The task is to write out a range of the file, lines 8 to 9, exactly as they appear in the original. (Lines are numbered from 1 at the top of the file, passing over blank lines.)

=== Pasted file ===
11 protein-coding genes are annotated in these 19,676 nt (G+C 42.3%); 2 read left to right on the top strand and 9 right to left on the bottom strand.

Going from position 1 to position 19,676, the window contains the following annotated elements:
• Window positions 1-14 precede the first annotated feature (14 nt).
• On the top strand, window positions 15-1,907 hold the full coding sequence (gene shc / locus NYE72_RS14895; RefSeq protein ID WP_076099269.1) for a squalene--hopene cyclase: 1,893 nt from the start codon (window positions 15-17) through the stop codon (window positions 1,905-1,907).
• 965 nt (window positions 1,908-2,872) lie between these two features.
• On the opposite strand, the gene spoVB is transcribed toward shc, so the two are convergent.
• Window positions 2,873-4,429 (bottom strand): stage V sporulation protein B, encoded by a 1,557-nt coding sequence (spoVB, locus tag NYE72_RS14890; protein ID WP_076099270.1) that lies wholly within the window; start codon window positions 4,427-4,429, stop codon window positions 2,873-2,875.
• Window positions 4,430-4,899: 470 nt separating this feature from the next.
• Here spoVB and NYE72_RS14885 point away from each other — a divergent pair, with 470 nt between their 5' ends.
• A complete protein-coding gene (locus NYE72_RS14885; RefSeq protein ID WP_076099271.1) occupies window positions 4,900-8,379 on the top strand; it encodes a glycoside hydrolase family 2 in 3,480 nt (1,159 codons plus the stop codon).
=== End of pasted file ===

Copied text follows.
• Window positions 4,430-4,899: 470 nt separating this feature from the next.
• Here spoVB and NYE72_RS14885 point away from each other — a divergent pair, with 470 nt between their 5' ends.